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Looking to examples in the past with milk and art to make a difference today in education

My world has changed enough to make me realize that I may never influence national policy or solve the problem of climate change, but I can make a difference in my neighborhood. I can make a difference in my school.

Amy Choate-Nielsen has found that while she may not be able to solve national or global issues, she can make a difference in her neighborhood and her child’s school.

I sat in a board of directors meeting of the Utah PTA recently, and I overheard an interesting conversation between two leaders who oversee thousands of PTA volunteers.

They were talking about a few struggling schools where the parents were having a hard time getting organized and involved.

“We have to do something,” one leader said to the other. “We have to help them.”

I’m entering my second year of volunteering as the director of communications for the statewide PTA, and as a mother of fairly young children, I’ll admit the learning curve has been steep. When I first walked my eldest child to kindergarten six years ago, I had no idea why I should pay $5 to join a group of people who organized volunteers at the school. I figured if I read with the kids and signed up for story time like the teacher asked, that was good enough. Although, truth be told, I did volunteer once to help with a Halloween party and swore I’d never do it again after my toddler ate all of the classroom candy and I failed to get the kids to follow my instructions.

But then my world changed enough to make me realize that I may never influence national policy or solve the problem of climate change. I may never see eye to eye with whoever has the most power, and my voice may never be heard in the highest halls of the country. In truth, there are many things that are out of my reach and beyond my ability to fix, and that can be disheartening.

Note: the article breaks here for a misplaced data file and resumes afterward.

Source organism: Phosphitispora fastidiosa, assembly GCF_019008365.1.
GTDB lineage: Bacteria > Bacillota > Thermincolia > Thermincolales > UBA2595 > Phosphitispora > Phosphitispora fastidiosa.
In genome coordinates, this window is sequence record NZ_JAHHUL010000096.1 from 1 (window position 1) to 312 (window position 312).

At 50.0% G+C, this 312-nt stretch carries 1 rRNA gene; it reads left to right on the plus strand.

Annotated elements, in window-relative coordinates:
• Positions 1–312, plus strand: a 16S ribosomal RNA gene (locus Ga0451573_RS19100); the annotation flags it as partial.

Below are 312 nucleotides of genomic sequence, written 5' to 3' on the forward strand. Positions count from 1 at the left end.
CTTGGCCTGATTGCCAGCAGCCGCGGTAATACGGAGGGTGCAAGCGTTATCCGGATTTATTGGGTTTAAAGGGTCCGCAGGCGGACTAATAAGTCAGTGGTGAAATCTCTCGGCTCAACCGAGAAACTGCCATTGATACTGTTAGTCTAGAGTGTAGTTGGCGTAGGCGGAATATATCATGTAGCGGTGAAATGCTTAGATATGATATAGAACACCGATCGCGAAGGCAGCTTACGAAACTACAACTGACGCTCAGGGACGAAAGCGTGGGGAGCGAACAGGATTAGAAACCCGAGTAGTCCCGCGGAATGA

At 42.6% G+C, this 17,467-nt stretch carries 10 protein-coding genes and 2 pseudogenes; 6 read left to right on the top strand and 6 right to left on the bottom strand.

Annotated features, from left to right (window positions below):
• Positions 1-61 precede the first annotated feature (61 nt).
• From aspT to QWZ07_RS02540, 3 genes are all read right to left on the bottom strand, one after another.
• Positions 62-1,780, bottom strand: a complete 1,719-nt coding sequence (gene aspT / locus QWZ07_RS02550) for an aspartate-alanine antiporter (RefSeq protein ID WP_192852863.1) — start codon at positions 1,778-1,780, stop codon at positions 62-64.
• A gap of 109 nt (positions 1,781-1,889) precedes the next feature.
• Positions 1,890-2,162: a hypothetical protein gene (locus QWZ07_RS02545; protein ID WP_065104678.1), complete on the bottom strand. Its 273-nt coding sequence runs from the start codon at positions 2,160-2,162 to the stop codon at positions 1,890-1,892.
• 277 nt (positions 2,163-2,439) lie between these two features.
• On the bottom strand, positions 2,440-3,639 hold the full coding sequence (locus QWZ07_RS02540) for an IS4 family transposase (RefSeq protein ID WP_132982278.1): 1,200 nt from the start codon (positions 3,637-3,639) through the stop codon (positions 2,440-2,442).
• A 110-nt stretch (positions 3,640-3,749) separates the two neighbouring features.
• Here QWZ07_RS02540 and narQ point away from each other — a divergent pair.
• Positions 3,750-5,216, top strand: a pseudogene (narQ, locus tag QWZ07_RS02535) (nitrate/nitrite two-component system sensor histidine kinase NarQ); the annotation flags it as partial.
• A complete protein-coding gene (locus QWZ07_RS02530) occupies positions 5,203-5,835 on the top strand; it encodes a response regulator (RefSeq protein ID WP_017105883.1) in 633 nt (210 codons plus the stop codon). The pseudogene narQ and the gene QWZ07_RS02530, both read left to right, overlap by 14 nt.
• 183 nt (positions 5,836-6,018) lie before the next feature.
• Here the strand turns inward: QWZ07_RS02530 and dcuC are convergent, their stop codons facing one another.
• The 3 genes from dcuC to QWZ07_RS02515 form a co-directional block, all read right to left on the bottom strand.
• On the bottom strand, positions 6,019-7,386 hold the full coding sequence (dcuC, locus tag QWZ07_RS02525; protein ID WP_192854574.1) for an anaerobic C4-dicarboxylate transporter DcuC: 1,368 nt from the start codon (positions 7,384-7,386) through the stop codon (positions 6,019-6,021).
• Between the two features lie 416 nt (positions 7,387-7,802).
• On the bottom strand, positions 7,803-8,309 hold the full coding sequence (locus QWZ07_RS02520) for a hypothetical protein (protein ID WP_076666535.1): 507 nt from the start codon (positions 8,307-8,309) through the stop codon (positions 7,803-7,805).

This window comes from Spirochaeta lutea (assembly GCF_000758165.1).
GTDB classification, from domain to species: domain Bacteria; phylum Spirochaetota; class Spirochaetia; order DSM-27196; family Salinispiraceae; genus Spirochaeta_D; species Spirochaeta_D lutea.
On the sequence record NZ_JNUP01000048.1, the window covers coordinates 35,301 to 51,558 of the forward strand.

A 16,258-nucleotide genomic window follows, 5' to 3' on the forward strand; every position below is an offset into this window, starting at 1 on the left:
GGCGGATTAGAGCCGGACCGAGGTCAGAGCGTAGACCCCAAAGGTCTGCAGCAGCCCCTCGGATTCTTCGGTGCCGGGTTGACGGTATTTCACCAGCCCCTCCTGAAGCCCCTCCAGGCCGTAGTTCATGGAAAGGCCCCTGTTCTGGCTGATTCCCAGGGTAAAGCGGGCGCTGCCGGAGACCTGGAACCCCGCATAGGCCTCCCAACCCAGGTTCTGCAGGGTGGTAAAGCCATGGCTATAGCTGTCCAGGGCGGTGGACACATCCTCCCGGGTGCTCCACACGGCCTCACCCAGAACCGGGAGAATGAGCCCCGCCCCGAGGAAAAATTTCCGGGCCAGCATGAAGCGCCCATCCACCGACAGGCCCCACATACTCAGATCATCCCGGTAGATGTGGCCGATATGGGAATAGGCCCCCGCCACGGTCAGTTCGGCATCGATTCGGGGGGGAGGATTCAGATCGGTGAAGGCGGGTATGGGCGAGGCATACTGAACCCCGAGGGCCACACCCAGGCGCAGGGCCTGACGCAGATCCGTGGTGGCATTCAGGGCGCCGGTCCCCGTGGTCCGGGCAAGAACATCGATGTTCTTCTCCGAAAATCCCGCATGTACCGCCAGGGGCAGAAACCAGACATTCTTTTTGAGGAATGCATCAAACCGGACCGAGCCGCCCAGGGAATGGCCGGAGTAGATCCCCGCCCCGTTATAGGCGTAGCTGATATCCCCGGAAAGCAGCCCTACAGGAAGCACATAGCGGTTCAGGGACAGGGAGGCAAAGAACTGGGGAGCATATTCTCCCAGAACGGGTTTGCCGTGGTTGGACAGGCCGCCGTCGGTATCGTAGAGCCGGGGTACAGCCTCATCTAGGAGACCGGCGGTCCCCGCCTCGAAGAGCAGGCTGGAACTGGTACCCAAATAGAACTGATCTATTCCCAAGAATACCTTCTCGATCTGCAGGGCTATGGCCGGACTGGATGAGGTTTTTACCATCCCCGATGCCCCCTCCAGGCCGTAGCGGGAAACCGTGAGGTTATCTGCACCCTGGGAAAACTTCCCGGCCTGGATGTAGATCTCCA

But I also realized I can make a difference in my neighborhood. I can make a difference in my school, and maybe even my state. But I couldn’t solve anything if I wasn’t involved, so I paid my dues, stepped in to see where I could help, and found myself at that board of directors meeting, where about 50 men and women met to talk about how to make the potential of every Utah child become a reality.

It is inspiring to see so many people volunteer so much of their time and expertise toward one goal. In that board room sat a retired superintendent working on education issues, two members currently serving on the board of education in their school districts, graphic designers, business leaders, teachers, substitutes, parents of children with special needs, grandparents, members of school community councils, event planners and collaborators with the Utah State Board of Education and every other pro-child program in Utah. And that’s just a sampling from one six-hour meeting. Their dedication is around the clock and voluntary; paid only with the hope of making a difference.

In that meeting, I watched a presentation from the Utah Division of Arts & Museums about ways to support art education, and I learned about another Utah woman who made a difference.

It turns out the Beehive State is home to the country’s first, and oldest, state-run arts agency. It was created in 1899, by Alice Merrill Horne, whose passions in life centered on two things: art and milk.

She helped establish more stringent standards for milk sold in stores in Utah, and she developed free milk stations across Salt Lake City to serve malnourished and underprivileged babies, according to Better Days 2020, a nonprofit organization dedicated to popularizing Utah women’s history.

“She might have been a member of the PTA,” a representative from the Utah Division of Arts & Museums joked as she explained to the board of directors how the legacy Horne established for preserving the arts continues today.

Horne was the third woman to be elected to the Utah State Legislature, and she ran a bill that would preserve art and culture in Utah for generations to come. Her vision was to create a state arts agency that could hold an annual art exhibition and purchase paintings for the people of Utah. After her legislation passed the House and Senate, the Utah Institute of Fine Arts, now known as the Utah Division of Arts & Museums, was created. To this day, the Utah Division of Arts & Museums curates a state-owned art collection, sponsors exhibitions and offers grants to local artists — including students.

Horne’s work earned her a Medal of Honor and qualified her to be the first inductee in the Salt Lake City Council of Women’s Hall of Fame.

I don’t plan to end up there, but through volunteering, I do plan to make a difference.

Amy Choate-Nielsen writes a bi-monthly column on her family experiences and lessons learned from her grandmother, Fleeta, who died before she was born.